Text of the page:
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State Government News

Bill to let ATVs and UTVs drive on Iowa highways is moving forward in the legislature

a utv drives down a muddy track
Romin_jr
/
Pixabay
A bill to allow ATVs and UTVs on state highways is advancing in the Iowa House.

A bill that would allow people to drive ATVs and UTVs on county and state highways is expected to continue advancing in the Iowa House of Representatives this week.

Current law lets county boards of supervisors decide whether all-terrain vehicles and off-road utility vehicles can be driven on certain county roads. Several ATV and UTV enthusiasts came to the Iowa Capitol last week to ask lawmakers to expand where they can drive.

Johnson County resident Greg Mulherin said he’s going to other states that don’t have as many restrictions, and is spending money there at gas stations and restaurants. He said Iowa is losing out on tourism money.

“If we were to go to western Iowa, as an example, for a vacation destination and be able to ride through all of the counties and not be concerned about which areas are legal or not legal, I can certainly tell you that is something that we would explore and do,” Mulherin said.

Bellevue Mayor Roger Michels said a new big campground recently opened nearby, and this bill could help bring tourists into town.

“For them to come into Bellevue, they have to come down Highway 52 to get to our town,” Michels said. “And then also on our other end of town, we have gas stations and restaurants. I have letters from 14 different residents and store owners in Bellevue that are in favor of this thing passing because I think that the state itself is passing up on a lot of revenue from this.”

The bill, which got its first round of approval from two Republican lawmakers last Tuesday, would remove counties’ ability to decide if they want to allow ATVs and UTVs on highways they control.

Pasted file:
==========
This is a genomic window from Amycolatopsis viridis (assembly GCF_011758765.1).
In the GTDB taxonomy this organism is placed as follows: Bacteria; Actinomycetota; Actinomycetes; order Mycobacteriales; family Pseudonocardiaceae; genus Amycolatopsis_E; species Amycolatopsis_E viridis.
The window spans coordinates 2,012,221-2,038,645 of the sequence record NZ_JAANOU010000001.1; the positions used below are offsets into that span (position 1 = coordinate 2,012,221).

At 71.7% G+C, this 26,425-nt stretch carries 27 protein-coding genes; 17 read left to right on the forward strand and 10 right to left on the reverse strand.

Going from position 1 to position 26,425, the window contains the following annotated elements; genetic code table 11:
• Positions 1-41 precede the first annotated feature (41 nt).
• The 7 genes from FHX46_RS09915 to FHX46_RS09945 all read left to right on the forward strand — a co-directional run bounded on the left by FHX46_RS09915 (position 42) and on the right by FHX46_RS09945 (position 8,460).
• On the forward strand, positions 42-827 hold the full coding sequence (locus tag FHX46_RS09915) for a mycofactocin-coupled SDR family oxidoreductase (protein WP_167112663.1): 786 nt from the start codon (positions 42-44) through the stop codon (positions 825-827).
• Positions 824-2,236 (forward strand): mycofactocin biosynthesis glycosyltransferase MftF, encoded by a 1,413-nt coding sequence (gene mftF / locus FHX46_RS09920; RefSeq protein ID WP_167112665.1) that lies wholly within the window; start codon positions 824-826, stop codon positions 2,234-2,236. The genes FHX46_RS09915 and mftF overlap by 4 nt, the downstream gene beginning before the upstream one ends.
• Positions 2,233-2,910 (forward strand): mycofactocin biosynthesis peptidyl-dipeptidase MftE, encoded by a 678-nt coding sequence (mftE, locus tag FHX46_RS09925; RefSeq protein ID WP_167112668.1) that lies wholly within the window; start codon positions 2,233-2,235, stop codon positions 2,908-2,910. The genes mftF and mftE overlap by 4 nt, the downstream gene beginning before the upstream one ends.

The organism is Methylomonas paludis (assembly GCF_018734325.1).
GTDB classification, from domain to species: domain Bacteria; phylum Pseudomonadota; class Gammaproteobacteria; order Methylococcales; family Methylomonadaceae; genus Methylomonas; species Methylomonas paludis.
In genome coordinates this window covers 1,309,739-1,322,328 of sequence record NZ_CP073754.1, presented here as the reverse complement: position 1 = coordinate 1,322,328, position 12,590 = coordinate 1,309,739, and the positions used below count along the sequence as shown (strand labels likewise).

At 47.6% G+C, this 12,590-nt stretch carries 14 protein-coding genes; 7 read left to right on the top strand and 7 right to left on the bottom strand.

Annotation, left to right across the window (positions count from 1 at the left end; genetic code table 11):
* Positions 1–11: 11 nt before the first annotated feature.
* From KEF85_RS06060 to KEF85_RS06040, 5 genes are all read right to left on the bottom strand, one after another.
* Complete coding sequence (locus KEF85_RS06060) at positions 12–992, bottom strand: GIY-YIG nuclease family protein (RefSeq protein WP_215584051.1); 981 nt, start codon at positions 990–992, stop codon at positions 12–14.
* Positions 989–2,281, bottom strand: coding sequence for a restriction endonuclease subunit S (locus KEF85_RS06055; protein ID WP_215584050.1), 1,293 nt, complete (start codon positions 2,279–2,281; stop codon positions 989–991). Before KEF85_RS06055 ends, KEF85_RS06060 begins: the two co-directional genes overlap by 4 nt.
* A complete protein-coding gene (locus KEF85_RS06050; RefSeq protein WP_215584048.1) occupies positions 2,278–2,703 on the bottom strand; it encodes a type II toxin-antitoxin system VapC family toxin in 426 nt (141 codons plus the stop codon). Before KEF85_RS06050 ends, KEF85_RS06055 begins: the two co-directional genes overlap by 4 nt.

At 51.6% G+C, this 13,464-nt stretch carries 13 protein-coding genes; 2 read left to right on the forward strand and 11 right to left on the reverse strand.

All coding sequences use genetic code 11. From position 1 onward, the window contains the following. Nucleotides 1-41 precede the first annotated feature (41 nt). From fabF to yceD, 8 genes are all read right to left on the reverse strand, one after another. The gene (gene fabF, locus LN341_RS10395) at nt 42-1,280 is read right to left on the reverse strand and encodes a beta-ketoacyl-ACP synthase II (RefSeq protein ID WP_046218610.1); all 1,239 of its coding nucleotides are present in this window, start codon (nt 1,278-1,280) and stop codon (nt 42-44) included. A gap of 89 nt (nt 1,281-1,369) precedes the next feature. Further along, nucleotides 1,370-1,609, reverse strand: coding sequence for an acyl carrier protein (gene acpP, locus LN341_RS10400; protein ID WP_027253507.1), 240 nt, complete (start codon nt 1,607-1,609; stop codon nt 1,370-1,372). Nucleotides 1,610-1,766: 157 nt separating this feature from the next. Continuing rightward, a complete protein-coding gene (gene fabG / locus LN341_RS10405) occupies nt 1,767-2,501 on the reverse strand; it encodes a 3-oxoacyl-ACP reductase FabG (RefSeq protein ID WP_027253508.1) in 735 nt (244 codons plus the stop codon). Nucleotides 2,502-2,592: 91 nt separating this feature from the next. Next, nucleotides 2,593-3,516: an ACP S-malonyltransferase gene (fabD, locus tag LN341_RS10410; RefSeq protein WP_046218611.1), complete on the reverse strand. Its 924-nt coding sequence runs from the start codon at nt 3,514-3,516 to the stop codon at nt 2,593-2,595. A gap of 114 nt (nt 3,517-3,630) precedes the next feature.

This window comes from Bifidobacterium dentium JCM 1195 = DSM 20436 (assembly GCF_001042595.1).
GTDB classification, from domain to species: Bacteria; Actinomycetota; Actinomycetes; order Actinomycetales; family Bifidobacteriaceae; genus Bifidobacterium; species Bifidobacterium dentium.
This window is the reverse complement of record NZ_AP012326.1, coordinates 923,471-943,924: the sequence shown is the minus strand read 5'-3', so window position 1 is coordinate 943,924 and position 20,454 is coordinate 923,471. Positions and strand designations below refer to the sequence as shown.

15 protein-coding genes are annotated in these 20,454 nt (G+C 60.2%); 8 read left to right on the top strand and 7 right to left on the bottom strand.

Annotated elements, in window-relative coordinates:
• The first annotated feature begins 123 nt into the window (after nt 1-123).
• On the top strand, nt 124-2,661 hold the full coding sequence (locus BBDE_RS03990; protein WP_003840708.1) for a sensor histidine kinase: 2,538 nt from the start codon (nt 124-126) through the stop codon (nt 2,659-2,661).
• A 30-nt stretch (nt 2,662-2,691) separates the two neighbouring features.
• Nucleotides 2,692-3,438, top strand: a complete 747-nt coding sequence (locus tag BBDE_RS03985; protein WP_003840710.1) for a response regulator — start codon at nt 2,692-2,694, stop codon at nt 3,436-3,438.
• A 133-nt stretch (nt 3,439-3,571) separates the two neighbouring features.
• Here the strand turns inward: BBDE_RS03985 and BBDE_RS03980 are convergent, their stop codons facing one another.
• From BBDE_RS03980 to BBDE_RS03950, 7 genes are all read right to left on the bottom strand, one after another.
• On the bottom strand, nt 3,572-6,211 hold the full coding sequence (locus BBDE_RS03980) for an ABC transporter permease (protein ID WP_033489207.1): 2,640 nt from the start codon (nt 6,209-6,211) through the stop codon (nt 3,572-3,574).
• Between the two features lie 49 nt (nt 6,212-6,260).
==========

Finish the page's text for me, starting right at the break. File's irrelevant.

It would allow “ATVs and UTVs to operate on noninterstate primary highways over the most direct and accessible route between an ATV park or trail, a county highway, and a city street designated for use by ATVs and UTVs.”

Dan Kleen with the Iowa Off-Highway Vehicle Association said the group is opposed to the bill. And he said there are safety concerns with opening up all state highways to ATV and UTV use.

“You put a 35-mile-an-hour machine—no matter how big the roll bar or seatbelt is—on a road with a 65-mile-an-hour semi coming up behind you, it’s not a good situation,” Kleen said.

He said leaving those decisions up to local governments has worked well, as about two-thirds of counties now allow ATV use on county roads.

The Iowa State Association of Counties and the Iowa State Association of County Supervisors are also opposing this because they want local governments to stay in control of ATV use.

Mark Maxwell, a lobbyist for the Iowa Motorcycle Dealers Association and ABATE of Iowa, also said counties should stay in control.

“As somebody who lives in Des Moines, I don’t want ATVs and UTVs on the streets in Des Moines,” Maxwell said. “I understand in the smaller communities, it works well, and we have no problem with that. But one size does not fit all.”

Rep. Bobby Kaufmann, R-Wilton, said passing this bill is a priority for him this year as chair of the House State Government Committee. He said farm machinery and bicycles are already allowed on state highways, which he said can be just as dangerous, if not more dangerous, than being on an ATV or UTV.

Kaufmann said other states that took this step haven’t seen an increase in injuries.

“I’ve heard these same arguments at my county board of supervisors meeting, same arguments—they’re not for the road, safety this, safety that, death, gloom, blood, gore—doesn’t happen ever, anywhere,” Kaufmann said. “So it frustrates me that we’re denying this freedom to people.”

He said he intends to pass the bill out of the state government committee this week.